Upper Brisbane River
What to expect
Lake Wivenhoe is popular with boats for fishing and campers, but is large enough to ensure you can easily find a bay where you are by yourself especially during weekdays. The lake is surrounded by mostly private farmland with some small forested areas
Lake Wivenhoe is South East Queensland’s largest water reservoir and provides the primary supply of water to Brisbane and Ipswich. As such the water level is subject to demand and the lake will be lowest after a long dry spell. When filled the dam contains approximately 5.5 years supply of water. It also plays an important role in flood mitigation and can increase capacity by 68.8% if required.
While it is flatwater paddling, it is a fairly large body of water so conditions can get rough in stormy or windy weather. It's narrow profile can make the size deceptive and there are a couple of points that the dam is 3 km wide. The lake is approximately 35 km long but this follows the curves of the land. It is over 50 km from O’Shea’s Crossing to Branch Creek.
There are multiple put in spots around the dam. Going around in a clockwise direction from the dam wall you have:
- Logan’s Inlet
- Hamon Cove †
- O’Shea’s Crossing †
- Billies Bay/Hays Landing
- Branch Creek
- Hamon Cove
† O’Shea’s Crossing and Hamon Cove boat ramp were both closed as water levels fell below 50%.
There are two stop off points with picnic tables, rubbish bins and toilets:
- McKeys Hill
- McGraths Bay
When coming via the Warrego (M2) motorway for a paddle, I use Logan’s Inlet boat ramp rather than Branch Creek, 1 km further away but without the portage. Otherwise, simply pick the one nearest to the location that you want to explore!
The dam and recreation facilities are open to the public seven days a week at the time of writing, from 5:30am to 6:30pm (September – April) and 6:00am to 5:30pm (May – August).
Features and facilities
Primary point of truth for the lake should be the official SEQWater published Location maps and guides.
The following is a rough guide about different locations around the lake. Since the lake levels do fluctuate, distances could vary considerably as the water level drops. I have never noticed any taps / water available at the site listed and these are not mentioned by the SEQWater guide for Lake Wivenhoe though potable water was noted for Somerset Park below Somerset Dam.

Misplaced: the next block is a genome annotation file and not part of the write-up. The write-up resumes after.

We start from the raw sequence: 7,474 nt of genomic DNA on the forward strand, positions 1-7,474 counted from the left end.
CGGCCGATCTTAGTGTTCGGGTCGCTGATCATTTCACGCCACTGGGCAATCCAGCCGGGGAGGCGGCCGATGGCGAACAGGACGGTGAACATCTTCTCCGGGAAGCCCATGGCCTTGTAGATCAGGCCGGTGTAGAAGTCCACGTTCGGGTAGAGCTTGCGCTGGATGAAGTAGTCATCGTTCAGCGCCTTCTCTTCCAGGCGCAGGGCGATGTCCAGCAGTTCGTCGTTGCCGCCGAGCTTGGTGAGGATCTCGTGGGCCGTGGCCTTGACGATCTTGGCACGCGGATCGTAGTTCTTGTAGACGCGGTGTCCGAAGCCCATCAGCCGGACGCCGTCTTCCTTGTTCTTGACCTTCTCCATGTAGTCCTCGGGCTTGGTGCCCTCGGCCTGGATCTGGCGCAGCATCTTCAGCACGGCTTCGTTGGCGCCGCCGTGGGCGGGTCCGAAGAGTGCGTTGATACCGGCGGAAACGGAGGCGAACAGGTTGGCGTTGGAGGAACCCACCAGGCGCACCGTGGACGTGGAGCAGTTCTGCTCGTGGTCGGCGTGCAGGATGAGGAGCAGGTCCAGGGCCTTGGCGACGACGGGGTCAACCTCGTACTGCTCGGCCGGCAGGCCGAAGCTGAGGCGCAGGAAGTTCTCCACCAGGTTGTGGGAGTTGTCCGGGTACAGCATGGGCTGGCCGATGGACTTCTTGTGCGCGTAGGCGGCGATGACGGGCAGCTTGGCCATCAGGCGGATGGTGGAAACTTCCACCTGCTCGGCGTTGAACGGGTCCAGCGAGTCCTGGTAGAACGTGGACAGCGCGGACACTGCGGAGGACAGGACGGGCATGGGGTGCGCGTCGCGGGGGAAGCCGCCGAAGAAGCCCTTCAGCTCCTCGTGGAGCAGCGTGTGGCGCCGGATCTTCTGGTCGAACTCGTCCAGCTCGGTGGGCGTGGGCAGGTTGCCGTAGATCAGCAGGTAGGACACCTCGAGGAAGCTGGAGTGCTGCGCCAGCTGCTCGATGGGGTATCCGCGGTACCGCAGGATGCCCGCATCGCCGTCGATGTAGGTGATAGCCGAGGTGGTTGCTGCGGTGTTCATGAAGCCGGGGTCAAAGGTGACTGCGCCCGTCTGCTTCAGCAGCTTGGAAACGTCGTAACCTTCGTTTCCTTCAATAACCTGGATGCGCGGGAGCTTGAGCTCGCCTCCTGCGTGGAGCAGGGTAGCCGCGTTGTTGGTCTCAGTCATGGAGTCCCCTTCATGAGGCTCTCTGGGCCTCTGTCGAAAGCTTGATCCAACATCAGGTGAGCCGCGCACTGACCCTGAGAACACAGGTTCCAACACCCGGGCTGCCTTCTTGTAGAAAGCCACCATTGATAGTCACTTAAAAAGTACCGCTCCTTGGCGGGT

Low water levels will prevent access up the Brisbane and Stanley rivers.
† Most of the features were taken from SEQWater published
Location maps and guides.
‡ Distances are approximate only and are based on roughly staying near the shoreline while crossing most of the lakes sidearms. These crossings may be up to 1 km wide. Also, rather than a 3 km crossing on open water, I assume one would cross in the central zone of the lake to connect the eastern and western sides that are no wider than 0.5 km.
Access is restricted directly above the dam wall, roughly between McGraths Bay and Wivenhoe Hydro Power Station.
Refer to the SEQWater Lake Wivenhoe guide for up to date information.
Explore the key locations in the map below. Most locations will have a photograph that can be seen by clicking on the icon or number in the map itself.
- Wivenhoe Hydro Power Station
- Stanley River
- Somerset Dam Wall
- Boat Ramps
- Water Access Onlys
- Kayak Ramp or Paths
What to take
Ensure electronic devices and gear have waterproof containers / dry bags if needed.
What to wear
- Sunscreen / Chapstick *
- Sunglasses *
- Hat *
- Swimwear or shorts †
- Sun protective clothing (rashie) †
- Water shoes †
What to take
- Rain jacket
- Spare clothes / Towel
- PDF (life jacket) *
- Paddle float ‡
- Bilge pump ‡
- Paddle lease *
- Spare paddle
- Light (night paddling)
* Highly recommended (aka required)
† You should wear clothing and footwear that you can comfortably swim in.
‡ These are for self or assisted rescues as there are places that you can't easily swim back to the shore.
There is a wide variety of birdlife on the lake. Darters, Cormorant (often large flocks), Egrets, Pelicans, Coots, Ducks and Swans are common on the water and a large array of other species can be seen along the shoreline.
You could be lucky and see some turtles before they dive into the water, as well as getting a sudden visit by the large and protected Australian Lungfish coming up for air. Native mammals are less frequent, but occasional kangaroos can be seen along the water's edge